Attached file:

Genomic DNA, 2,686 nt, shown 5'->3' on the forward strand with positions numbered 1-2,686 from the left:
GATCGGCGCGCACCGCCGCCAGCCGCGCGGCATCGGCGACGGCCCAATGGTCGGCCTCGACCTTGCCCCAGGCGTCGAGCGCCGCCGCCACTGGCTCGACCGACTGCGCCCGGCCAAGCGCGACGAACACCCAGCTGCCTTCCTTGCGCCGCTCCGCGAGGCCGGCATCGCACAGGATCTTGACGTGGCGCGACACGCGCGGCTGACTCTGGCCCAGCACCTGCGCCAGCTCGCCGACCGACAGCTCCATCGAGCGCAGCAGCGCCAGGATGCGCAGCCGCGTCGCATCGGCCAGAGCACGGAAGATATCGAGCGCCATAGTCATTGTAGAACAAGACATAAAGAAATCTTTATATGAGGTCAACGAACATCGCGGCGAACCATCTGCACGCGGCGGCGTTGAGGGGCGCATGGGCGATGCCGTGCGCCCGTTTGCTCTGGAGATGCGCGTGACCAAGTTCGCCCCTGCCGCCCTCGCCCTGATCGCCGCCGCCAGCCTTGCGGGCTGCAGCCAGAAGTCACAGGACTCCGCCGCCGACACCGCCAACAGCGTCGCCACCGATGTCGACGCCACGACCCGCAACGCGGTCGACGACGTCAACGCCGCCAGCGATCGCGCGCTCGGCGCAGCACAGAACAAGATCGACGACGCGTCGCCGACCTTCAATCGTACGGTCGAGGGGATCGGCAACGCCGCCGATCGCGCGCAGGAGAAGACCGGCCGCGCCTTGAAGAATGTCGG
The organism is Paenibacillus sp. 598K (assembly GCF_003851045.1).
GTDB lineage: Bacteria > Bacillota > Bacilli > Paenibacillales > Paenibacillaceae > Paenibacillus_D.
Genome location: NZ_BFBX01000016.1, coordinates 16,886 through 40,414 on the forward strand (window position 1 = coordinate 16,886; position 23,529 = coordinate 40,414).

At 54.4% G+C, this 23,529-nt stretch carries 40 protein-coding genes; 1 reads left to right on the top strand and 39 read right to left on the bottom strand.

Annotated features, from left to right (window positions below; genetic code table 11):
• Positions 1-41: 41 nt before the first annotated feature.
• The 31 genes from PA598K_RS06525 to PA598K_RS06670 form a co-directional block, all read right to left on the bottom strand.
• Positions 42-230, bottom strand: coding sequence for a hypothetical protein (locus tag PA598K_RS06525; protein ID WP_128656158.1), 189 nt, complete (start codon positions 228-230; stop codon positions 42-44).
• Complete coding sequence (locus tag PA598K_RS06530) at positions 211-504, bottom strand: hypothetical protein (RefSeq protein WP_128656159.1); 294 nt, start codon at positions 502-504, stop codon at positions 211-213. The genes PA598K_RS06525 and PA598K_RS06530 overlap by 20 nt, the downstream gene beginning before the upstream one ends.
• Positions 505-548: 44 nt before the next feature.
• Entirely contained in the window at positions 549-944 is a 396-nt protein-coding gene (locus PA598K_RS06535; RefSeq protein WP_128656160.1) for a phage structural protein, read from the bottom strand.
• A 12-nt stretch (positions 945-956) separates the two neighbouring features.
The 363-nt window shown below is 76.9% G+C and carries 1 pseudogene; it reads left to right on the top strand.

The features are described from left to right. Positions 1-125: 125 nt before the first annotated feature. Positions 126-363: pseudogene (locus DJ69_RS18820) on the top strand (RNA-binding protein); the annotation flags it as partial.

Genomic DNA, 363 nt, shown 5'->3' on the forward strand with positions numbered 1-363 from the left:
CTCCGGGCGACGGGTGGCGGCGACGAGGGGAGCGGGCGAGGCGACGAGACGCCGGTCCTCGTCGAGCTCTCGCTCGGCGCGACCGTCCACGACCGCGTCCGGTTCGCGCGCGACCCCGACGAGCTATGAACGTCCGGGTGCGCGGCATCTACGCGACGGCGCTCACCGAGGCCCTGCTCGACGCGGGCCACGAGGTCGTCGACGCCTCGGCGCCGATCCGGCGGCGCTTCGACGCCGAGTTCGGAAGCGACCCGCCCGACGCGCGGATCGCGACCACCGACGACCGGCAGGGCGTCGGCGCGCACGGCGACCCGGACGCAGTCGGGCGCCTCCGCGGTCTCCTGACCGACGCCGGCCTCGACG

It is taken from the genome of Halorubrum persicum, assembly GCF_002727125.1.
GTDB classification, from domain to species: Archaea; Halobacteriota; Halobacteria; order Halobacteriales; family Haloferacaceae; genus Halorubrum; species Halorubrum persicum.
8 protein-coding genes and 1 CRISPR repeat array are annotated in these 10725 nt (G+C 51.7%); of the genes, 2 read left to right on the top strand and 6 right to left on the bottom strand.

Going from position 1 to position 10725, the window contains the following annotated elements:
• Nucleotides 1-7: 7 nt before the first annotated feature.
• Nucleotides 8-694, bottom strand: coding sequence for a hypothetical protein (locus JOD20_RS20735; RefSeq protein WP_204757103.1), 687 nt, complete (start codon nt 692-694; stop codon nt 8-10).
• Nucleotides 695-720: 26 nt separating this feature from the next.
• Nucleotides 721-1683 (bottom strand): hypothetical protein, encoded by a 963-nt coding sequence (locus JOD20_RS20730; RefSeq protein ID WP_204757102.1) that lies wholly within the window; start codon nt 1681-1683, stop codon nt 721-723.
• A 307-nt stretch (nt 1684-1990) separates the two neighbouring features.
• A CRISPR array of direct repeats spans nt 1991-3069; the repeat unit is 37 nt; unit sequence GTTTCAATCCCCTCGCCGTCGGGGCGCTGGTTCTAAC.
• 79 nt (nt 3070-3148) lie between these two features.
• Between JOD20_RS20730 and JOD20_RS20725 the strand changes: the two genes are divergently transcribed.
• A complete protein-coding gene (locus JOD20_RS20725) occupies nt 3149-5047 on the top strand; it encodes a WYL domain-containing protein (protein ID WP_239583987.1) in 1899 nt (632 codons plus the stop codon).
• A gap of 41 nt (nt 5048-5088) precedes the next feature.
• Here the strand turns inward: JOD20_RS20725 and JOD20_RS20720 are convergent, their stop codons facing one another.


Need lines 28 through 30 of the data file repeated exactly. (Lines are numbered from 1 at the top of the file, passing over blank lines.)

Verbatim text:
• A CRISPR array of direct repeats spans nt 1991-3069; the repeat unit is 37 nt; unit sequence GTTTCAATCCCCTCGCCGTCGGGGCGCTGGTTCTAAC.
• 79 nt (nt 3070-3148) lie between these two features.
• Between JOD20_RS20730 and JOD20_RS20725 the strand changes: the two genes are divergently transcribed.